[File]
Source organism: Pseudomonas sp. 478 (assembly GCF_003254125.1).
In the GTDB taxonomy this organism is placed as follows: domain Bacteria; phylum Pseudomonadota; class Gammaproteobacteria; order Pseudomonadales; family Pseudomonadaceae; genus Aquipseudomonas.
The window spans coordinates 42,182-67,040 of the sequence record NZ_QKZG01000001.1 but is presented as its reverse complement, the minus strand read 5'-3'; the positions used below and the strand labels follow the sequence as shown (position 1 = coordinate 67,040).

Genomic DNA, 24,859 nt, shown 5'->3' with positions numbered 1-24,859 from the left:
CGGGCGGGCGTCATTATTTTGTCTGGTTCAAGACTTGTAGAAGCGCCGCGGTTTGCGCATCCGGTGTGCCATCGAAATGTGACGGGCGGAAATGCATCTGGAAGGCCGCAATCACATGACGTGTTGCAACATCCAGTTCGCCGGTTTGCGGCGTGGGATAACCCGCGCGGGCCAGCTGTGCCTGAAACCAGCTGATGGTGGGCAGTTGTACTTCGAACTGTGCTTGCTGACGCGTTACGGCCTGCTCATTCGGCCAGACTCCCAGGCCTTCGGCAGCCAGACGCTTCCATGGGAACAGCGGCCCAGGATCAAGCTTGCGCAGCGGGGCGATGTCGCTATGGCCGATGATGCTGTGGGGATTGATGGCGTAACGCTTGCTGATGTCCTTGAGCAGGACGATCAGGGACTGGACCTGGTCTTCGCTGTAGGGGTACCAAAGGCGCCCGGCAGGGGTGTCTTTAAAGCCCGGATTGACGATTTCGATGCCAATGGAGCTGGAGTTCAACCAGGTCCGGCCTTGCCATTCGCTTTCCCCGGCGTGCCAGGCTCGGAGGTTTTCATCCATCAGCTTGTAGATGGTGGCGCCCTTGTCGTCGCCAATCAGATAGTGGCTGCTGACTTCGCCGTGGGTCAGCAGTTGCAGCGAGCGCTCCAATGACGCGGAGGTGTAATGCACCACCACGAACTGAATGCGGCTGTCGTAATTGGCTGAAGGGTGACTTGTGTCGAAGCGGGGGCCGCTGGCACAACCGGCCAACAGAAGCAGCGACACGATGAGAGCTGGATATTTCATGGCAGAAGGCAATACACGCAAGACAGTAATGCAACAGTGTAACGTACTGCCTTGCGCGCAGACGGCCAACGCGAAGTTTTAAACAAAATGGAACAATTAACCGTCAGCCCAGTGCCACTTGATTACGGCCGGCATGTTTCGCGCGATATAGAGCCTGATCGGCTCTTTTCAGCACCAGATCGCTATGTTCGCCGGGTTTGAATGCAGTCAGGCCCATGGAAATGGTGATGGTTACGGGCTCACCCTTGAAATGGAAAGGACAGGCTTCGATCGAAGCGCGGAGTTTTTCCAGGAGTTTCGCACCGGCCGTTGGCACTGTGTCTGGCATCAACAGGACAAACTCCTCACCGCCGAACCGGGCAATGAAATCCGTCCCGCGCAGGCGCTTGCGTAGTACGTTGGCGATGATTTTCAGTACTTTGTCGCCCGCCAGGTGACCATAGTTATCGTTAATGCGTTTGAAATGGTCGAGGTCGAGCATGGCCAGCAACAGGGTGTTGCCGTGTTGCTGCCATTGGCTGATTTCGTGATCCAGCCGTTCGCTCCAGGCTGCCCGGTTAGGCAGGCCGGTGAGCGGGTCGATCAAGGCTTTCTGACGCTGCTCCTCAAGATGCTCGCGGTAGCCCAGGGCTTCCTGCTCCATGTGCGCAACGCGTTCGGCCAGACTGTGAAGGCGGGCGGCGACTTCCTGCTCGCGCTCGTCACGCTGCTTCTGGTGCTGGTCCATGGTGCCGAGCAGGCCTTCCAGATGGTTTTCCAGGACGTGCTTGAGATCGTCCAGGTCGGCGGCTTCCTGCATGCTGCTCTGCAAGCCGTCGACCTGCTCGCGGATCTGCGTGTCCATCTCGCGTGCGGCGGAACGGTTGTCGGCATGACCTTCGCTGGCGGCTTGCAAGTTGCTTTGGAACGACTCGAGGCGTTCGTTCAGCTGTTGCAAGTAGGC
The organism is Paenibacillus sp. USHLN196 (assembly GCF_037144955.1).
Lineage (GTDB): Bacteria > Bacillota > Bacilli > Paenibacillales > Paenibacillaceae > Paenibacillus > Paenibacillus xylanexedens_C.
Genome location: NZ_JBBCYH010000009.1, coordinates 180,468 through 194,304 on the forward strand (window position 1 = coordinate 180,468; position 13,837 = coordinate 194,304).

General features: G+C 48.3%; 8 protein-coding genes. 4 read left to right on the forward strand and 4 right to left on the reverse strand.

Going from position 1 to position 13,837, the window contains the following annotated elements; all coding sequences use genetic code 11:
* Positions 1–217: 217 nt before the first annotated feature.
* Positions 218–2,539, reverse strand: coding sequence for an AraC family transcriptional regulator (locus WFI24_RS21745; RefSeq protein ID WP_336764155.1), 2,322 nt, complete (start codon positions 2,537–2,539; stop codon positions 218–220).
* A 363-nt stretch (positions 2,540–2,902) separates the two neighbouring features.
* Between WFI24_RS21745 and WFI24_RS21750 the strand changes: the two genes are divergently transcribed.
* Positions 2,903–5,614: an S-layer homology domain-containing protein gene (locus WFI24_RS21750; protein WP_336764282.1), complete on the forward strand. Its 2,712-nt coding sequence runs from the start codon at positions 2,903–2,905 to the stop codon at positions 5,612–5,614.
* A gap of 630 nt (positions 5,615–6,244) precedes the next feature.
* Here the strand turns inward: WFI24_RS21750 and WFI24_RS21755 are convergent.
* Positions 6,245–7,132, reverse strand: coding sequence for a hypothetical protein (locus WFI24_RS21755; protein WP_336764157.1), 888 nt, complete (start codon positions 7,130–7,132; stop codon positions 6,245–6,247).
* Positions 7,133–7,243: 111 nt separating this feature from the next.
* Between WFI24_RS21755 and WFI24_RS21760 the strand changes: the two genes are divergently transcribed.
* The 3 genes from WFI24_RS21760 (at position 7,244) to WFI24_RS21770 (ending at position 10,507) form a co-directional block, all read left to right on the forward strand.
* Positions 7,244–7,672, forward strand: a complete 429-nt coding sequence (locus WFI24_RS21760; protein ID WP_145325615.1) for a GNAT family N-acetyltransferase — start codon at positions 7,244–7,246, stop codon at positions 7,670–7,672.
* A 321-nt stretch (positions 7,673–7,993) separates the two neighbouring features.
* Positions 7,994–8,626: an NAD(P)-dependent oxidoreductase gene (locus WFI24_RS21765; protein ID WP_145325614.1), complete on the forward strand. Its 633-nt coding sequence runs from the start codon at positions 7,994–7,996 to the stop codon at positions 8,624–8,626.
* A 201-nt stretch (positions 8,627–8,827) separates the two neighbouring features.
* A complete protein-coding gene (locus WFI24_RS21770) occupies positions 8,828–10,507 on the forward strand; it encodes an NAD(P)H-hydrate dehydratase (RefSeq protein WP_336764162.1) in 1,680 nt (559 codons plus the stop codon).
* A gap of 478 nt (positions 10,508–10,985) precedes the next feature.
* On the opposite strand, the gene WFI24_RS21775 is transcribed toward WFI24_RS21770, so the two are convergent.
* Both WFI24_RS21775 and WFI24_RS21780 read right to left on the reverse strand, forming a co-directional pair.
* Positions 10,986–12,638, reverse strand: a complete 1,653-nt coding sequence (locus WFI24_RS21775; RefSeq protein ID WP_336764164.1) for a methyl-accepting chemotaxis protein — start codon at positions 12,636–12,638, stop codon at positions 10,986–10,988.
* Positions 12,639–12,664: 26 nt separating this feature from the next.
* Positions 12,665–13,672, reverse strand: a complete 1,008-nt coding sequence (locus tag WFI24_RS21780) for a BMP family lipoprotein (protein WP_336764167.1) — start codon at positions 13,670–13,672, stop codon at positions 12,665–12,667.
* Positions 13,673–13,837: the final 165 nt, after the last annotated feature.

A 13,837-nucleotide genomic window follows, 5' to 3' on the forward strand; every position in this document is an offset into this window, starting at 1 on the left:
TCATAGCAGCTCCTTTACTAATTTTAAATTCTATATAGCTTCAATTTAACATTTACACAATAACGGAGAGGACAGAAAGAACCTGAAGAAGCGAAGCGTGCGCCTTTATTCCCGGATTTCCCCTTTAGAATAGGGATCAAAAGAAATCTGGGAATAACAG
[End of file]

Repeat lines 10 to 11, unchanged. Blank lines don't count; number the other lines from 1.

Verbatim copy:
Going from position 1 to position 13,837, the window contains the following annotated elements; all coding sequences use genetic code 11:
* Positions 1–217: 217 nt before the first annotated feature.